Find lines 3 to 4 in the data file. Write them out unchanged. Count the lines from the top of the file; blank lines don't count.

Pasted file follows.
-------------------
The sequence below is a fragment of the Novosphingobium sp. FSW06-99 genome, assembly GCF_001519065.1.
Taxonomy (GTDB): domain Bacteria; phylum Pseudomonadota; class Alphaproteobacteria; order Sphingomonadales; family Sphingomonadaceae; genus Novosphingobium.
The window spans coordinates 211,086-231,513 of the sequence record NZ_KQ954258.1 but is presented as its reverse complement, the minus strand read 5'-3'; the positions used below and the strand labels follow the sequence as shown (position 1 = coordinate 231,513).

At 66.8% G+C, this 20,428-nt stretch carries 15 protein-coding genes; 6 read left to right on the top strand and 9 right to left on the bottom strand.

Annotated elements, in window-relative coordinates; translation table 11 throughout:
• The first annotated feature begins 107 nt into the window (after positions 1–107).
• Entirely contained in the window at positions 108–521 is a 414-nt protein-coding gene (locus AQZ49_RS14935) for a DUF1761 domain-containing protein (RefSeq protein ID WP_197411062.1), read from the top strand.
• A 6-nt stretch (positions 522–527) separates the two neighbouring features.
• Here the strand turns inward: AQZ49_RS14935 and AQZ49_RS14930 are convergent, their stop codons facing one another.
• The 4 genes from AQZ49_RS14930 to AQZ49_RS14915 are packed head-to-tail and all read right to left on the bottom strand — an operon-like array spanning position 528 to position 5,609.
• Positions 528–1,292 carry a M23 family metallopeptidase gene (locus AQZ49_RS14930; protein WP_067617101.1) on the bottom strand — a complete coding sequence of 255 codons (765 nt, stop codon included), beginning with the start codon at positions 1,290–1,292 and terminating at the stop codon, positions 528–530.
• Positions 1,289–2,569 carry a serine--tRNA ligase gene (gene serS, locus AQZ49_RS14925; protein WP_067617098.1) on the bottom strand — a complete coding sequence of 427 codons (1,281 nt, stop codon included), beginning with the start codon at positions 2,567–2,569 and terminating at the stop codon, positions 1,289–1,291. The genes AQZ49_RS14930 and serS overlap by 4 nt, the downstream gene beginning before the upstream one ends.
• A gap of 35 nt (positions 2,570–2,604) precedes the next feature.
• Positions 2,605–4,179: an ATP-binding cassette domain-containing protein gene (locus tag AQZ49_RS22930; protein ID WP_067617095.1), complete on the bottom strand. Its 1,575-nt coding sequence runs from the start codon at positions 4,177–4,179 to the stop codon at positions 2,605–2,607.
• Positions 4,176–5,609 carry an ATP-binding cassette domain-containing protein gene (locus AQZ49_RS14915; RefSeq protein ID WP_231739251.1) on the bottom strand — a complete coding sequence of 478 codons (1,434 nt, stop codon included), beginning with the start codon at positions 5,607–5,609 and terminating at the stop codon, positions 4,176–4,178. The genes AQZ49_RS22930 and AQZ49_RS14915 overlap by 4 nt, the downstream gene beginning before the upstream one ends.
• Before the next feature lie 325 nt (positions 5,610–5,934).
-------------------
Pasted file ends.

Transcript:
The window spans coordinates 211,086-231,513 of the sequence record NZ_KQ954258.1 but is presented as its reverse complement, the minus strand read 5'-3'; the positions used below and the strand labels follow the sequence as shown (position 1 = coordinate 231,513).

At 66.8% G+C, this 20,428-nt stretch carries 15 protein-coding genes; 6 read left to right on the top strand and 9 right to left on the bottom strand.